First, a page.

In economics, hyperbolic discounting is a time-inconsistent model of discounting. Hyperbolic discounting refers to the tendency for people to have a stronger preference for more immediate payoffs relative to later payoffs, where the tendency increases the closer to the present both payoffs are. Also known as current moment bias, present-bias, and related to Dynamic inconsistency.
The discounted utility approach: Intertemporal choices are no different from other choices, except that some consequences are delayed and hence must be anticipated and discounted (i.e. re-weighted to take into account the delay).
Given two similar rewards, humans show a preference for one that arrives sooner rather than later. Humans are said to discount the value of the later reward, by a factor that increases with the length of the delay. This process is traditionally modeled in form of exponential discounting, a time-consistent model of discounting. A large number of studies have since demonstrated that the constant discount rate assumed in exponential discounting is systematically being violated. Hyperbolic discounting is a particular mathematical model devised as an improvement over exponential discounting, in the sense that it better fits the experimental data about actual behavior. But note, the time inconsistency of this behavior has some quite perverse consequences. Hyperbolic discounting has been observed in humans and animals.
In hyperbolic discounting, valuations fall very rapidly for small delay periods, but then fall slowly for longer delay periods. This contrasts with exponential discounting, in which valuation falls by a constant factor per unit delay, regardless of the total length of the delay. The standard experiment used to reveal a test subject’s hyperbolic discounting curve is to compare short-term preferences with long-term preferences. For instance: “Would you prefer a dollar today or three dollars tomorrow?” or “Would you prefer a dollar in one year or three dollars in one year and one day?” For certain range of offerings, a significant fraction of subjects will take the lesser amount today, but will gladly wait one extra day in a year in order to receive the higher amount instead. Individuals with such preferences are described as “present-biased”.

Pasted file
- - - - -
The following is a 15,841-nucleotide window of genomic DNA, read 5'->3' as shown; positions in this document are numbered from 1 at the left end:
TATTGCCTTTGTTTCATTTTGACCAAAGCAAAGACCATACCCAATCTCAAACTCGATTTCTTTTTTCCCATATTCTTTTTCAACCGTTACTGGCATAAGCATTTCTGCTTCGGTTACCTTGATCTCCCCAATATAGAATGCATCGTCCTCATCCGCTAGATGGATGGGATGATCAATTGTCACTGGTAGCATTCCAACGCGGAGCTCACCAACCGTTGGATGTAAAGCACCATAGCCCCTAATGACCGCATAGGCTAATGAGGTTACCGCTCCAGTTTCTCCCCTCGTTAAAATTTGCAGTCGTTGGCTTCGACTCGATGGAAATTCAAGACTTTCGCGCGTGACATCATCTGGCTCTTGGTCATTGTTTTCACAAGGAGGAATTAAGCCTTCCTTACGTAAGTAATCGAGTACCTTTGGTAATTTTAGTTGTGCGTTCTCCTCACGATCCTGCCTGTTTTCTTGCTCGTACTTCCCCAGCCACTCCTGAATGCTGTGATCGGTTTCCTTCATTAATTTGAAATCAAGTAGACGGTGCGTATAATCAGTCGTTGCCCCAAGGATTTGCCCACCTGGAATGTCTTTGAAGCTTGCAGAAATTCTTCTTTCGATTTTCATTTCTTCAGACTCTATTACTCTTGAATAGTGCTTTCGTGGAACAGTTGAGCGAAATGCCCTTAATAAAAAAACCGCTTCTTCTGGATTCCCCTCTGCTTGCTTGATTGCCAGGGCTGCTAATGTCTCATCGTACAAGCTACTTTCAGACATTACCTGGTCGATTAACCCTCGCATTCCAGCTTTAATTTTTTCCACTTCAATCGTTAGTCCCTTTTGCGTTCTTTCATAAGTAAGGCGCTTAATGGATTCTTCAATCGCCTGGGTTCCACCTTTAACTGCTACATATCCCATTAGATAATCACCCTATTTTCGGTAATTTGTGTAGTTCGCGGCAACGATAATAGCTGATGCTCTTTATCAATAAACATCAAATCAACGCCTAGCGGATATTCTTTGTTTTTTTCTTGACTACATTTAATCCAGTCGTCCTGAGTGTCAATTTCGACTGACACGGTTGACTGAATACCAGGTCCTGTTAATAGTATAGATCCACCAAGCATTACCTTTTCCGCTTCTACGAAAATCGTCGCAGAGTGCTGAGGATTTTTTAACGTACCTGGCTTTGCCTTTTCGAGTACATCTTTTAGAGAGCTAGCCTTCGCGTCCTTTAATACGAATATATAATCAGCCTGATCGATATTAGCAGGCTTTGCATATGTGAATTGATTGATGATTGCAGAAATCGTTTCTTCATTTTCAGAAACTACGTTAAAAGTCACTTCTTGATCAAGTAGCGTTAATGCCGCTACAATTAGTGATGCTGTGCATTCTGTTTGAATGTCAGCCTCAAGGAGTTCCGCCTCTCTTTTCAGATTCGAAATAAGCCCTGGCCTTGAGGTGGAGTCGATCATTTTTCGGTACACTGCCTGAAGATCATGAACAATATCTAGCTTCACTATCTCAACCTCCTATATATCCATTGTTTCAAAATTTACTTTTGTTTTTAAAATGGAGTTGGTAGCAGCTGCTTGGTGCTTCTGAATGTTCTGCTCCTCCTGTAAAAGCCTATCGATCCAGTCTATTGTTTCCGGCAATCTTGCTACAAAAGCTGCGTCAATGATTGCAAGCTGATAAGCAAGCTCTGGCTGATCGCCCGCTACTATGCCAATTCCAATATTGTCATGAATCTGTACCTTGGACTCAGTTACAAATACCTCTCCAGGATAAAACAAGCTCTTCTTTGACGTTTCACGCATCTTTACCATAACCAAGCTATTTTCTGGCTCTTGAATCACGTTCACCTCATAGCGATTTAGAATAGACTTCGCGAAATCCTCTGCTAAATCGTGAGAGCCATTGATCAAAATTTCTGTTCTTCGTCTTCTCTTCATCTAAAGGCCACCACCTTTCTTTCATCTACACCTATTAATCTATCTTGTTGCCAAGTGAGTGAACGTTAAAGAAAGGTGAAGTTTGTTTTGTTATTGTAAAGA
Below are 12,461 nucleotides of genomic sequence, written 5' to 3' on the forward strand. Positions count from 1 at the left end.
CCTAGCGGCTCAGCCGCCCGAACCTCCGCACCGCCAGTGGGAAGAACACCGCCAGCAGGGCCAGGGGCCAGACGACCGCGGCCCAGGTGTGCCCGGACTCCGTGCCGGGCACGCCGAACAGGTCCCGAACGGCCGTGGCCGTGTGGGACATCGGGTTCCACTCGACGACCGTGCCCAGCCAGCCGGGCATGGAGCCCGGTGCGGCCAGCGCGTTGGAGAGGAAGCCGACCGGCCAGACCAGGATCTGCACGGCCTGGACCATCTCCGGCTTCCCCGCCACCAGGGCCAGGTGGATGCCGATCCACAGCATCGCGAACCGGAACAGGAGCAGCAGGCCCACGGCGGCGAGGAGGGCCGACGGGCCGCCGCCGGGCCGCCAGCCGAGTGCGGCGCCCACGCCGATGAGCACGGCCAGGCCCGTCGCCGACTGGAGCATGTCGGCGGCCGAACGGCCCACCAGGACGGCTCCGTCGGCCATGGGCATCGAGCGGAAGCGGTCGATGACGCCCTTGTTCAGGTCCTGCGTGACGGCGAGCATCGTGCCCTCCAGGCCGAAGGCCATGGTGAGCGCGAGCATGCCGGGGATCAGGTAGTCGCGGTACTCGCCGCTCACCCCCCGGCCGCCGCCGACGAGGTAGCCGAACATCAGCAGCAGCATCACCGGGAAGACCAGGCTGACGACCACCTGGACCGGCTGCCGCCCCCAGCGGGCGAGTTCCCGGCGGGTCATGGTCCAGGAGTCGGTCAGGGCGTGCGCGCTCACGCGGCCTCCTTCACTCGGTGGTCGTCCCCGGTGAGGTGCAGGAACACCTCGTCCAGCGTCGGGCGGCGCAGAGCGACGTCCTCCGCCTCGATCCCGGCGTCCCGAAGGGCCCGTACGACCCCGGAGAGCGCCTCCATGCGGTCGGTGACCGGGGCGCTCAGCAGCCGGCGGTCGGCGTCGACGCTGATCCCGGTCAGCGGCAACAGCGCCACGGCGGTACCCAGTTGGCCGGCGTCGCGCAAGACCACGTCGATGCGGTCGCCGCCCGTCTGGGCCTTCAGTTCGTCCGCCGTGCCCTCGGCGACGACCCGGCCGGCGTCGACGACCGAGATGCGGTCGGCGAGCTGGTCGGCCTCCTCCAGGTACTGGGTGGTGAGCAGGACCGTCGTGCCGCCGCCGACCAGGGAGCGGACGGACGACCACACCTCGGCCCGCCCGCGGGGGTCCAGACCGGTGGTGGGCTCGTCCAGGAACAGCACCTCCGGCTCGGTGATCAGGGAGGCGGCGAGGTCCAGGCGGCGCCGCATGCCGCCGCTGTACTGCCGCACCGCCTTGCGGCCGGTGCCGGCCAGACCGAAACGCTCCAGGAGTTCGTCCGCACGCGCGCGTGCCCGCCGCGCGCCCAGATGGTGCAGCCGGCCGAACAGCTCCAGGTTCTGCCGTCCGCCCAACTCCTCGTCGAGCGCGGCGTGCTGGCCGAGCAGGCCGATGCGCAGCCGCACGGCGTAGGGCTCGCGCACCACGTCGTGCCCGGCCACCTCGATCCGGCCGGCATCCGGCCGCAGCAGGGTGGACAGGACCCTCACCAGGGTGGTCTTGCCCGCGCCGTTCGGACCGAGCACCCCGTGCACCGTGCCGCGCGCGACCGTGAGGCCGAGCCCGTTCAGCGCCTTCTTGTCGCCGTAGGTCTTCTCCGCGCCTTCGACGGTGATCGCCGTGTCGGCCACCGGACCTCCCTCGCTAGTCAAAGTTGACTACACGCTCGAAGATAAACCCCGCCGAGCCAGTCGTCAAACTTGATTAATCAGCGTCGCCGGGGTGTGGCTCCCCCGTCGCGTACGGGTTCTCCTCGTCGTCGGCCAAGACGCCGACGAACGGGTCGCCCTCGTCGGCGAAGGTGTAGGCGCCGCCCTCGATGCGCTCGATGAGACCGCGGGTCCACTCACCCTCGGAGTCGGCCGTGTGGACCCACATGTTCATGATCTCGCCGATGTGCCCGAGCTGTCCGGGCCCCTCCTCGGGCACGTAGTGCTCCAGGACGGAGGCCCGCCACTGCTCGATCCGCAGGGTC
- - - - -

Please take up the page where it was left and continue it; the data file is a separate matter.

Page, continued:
Individuals using hyperbolic discounting reveal a strong tendency to make choices that are inconsistent over time – they make choices today that their future self would prefer not to have made, despite using the same reasoning. This dynamic inconsistency happens because the value of future rewards is much lower under hyperbolic discounting than under exponential discounting.